by Ralph Scherder
That’s the secret to lake trout fishing — finding them. Throughout the course of a few hours they can move from relatively “shallow” depths of 35-40 feet out to 90 feet. The determining factor is water temperature. Lake trout prefer to hang in thermal layers that are around 50 degrees F. Depending on the day and intensity of the sun, that temperature can change quickly and cause the fish to adjust accordingly.
I’ve caught lakers at 40 feet in the morning and, as the day warmed up and bright sun hit the water, almost 100 feet in mid-afternoon. The good news, though, is that where you find one you’ll almost always find two. Although not known as a schooling fish, they do tend to hang out in the same area.
When purchasing equipment and electronics, I follow one rule of thumb. I always buy the best quality that I can afford. Exceptional equipment usually comes with a price tag, so do your homework and read reviews and product evaluations before deciding on a purchase that best suits your needs. Here’s something else to consider as well — if you’re spending thousands of dollars on boats, motors, and fishing tackle, why skimp when it comes to outfitting your rig with a quality depth finder?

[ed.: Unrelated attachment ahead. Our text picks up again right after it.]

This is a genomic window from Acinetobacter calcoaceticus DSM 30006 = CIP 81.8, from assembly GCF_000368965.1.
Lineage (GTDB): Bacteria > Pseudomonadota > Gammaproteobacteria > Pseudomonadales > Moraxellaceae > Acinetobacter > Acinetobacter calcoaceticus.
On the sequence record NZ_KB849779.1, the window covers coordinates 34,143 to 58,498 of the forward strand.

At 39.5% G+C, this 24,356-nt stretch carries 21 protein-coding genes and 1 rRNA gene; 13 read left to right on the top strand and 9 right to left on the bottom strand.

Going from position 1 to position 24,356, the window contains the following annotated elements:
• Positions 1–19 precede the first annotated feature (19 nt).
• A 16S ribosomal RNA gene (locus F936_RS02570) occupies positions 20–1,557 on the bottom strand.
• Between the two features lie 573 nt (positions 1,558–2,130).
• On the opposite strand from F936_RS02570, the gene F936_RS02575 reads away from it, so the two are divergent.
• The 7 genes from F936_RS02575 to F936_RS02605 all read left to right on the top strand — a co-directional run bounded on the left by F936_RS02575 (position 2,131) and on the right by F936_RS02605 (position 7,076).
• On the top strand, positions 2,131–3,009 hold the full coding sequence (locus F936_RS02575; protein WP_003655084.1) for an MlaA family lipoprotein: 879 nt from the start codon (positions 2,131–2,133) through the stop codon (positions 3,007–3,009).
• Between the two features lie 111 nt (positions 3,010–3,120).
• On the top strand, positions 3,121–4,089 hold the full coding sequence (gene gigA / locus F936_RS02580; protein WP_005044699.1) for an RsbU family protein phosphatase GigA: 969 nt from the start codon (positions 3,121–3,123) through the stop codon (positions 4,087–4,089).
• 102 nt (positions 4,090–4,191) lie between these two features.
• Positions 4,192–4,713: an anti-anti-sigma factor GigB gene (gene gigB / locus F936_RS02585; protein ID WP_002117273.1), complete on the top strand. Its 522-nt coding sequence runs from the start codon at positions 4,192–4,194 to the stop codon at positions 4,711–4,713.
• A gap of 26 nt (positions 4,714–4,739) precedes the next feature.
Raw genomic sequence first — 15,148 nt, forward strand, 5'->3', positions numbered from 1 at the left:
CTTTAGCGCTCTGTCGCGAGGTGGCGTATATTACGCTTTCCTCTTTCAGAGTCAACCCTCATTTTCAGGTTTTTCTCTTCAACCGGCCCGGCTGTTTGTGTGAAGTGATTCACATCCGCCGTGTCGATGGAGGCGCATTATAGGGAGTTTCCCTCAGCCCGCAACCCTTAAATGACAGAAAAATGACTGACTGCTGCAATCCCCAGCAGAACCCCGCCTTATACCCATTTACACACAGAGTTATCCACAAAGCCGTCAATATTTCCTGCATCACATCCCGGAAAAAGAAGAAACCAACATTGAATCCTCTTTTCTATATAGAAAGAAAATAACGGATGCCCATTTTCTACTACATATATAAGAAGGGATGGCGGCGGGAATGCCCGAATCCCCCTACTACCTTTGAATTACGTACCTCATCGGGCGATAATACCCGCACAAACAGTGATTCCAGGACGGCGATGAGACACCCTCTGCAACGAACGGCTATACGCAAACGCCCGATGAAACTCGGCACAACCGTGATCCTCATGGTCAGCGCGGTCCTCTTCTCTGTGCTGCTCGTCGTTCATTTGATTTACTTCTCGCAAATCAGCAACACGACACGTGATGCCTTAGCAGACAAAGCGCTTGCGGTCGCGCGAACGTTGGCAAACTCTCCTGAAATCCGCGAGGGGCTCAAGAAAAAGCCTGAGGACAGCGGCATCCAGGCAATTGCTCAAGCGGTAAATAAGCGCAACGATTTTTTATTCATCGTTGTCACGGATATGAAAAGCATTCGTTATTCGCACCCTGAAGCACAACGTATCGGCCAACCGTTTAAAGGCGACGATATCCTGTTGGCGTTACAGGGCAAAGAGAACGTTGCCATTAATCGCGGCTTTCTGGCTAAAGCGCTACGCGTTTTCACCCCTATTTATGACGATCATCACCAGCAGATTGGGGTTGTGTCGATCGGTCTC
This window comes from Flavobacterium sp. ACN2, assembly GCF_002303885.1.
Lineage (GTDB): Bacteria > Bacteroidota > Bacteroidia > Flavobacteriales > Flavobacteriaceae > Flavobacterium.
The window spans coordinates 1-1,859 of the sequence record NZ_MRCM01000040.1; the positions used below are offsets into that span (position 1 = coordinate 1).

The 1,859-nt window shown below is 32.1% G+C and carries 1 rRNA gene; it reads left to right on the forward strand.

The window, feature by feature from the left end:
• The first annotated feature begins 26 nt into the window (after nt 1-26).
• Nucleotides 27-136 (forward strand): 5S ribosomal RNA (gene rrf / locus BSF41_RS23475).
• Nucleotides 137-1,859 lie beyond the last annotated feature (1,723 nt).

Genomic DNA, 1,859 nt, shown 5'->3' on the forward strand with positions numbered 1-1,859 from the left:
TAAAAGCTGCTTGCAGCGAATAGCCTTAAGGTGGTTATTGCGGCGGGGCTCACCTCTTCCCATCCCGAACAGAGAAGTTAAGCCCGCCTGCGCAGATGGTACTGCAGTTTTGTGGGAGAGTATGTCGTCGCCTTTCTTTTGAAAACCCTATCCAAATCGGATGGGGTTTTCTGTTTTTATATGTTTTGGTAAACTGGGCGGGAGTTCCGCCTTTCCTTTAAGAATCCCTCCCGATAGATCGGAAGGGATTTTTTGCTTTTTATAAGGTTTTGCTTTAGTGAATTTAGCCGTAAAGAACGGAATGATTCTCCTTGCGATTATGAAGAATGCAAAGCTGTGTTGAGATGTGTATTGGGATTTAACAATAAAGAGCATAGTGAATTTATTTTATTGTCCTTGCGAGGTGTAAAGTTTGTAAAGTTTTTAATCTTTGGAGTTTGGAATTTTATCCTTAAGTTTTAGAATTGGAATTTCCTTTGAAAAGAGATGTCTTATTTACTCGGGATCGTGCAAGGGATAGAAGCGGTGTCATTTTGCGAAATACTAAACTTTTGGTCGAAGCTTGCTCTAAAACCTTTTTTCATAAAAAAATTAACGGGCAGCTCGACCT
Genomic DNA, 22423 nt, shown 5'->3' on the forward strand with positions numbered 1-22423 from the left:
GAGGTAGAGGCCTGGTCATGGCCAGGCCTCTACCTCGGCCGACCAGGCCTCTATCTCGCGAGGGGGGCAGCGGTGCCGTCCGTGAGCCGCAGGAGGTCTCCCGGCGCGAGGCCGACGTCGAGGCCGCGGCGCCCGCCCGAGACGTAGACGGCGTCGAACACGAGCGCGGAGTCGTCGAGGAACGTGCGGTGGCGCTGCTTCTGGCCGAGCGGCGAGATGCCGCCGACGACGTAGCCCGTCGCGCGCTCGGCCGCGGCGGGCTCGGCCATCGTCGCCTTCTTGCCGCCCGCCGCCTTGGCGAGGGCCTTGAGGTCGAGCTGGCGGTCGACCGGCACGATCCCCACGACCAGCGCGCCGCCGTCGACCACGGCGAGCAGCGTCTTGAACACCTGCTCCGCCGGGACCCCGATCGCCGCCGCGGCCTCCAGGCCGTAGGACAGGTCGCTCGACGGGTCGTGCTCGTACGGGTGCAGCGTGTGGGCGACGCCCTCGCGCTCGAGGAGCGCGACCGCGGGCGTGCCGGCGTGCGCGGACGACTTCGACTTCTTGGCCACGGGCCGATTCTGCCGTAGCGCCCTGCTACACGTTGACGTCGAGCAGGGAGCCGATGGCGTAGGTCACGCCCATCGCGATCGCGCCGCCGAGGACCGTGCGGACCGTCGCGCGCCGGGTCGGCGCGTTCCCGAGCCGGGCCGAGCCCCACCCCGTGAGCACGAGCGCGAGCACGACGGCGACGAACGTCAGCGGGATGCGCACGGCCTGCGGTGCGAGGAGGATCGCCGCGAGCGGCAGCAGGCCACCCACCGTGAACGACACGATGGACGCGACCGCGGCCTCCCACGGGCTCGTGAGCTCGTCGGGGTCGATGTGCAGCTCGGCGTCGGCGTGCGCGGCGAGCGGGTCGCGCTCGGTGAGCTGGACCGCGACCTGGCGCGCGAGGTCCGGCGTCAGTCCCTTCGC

Many depth finders on the market provide a wealth of information, from water depth and temperature to type of structure and fish activity. All of this information is especially important when targeting lake trout.
Locating lake trout on the depth finder can be tricky. Often the best bet is to look for clouds of baitfish. You can also find them in areas where there seems to be some confusion as to water depth, such as the depth bouncing from 80 to 100 feet or more over a short distance. This type of bottom structure attracts baitfish which ultimately attract lake trout.
Most importantly, pay attention to water temperature. Good structure in the correct thermal layer equals potential lake trout hot spot, and the best way to consistently locate them is with a quality depth finder.